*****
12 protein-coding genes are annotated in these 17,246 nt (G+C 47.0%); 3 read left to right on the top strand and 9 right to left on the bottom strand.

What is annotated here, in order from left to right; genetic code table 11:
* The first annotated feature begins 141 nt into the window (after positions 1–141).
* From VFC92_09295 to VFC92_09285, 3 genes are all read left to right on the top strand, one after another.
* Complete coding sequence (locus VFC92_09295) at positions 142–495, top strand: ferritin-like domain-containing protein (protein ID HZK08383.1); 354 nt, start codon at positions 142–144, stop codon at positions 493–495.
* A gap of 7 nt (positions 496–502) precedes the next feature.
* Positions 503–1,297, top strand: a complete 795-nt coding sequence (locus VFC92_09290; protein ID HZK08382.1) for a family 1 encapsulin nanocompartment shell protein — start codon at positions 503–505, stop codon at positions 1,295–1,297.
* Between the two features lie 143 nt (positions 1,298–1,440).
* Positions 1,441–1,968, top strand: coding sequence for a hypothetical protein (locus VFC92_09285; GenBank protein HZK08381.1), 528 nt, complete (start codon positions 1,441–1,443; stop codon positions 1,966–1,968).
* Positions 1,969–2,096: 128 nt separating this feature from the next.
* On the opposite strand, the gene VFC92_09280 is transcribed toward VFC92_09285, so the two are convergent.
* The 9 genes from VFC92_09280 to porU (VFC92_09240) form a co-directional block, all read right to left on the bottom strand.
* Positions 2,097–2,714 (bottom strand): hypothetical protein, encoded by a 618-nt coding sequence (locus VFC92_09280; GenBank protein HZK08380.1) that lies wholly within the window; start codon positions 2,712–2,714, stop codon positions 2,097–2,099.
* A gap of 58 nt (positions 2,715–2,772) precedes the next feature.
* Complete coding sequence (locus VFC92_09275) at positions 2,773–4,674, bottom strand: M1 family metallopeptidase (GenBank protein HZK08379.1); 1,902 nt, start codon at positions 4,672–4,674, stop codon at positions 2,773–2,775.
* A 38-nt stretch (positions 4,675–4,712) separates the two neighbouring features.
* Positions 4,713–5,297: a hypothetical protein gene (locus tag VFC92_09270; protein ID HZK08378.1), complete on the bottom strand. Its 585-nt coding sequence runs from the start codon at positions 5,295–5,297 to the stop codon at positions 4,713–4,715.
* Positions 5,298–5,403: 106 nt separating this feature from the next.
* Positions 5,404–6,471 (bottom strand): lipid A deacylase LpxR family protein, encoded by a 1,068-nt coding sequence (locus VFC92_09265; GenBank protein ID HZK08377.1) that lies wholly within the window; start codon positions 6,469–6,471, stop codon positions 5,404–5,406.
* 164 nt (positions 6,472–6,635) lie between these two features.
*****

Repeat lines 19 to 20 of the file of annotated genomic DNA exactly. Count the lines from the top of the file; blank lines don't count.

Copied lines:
* Positions 5,404–6,471 (bottom strand): lipid A deacylase LpxR family protein, encoded by a 1,068-nt coding sequence (locus VFC92_09265; GenBank protein ID HZK08377.1) that lies wholly within the window; start codon positions 6,469–6,471, stop codon positions 5,404–5,406.
* 164 nt (positions 6,472–6,635) lie between these two features.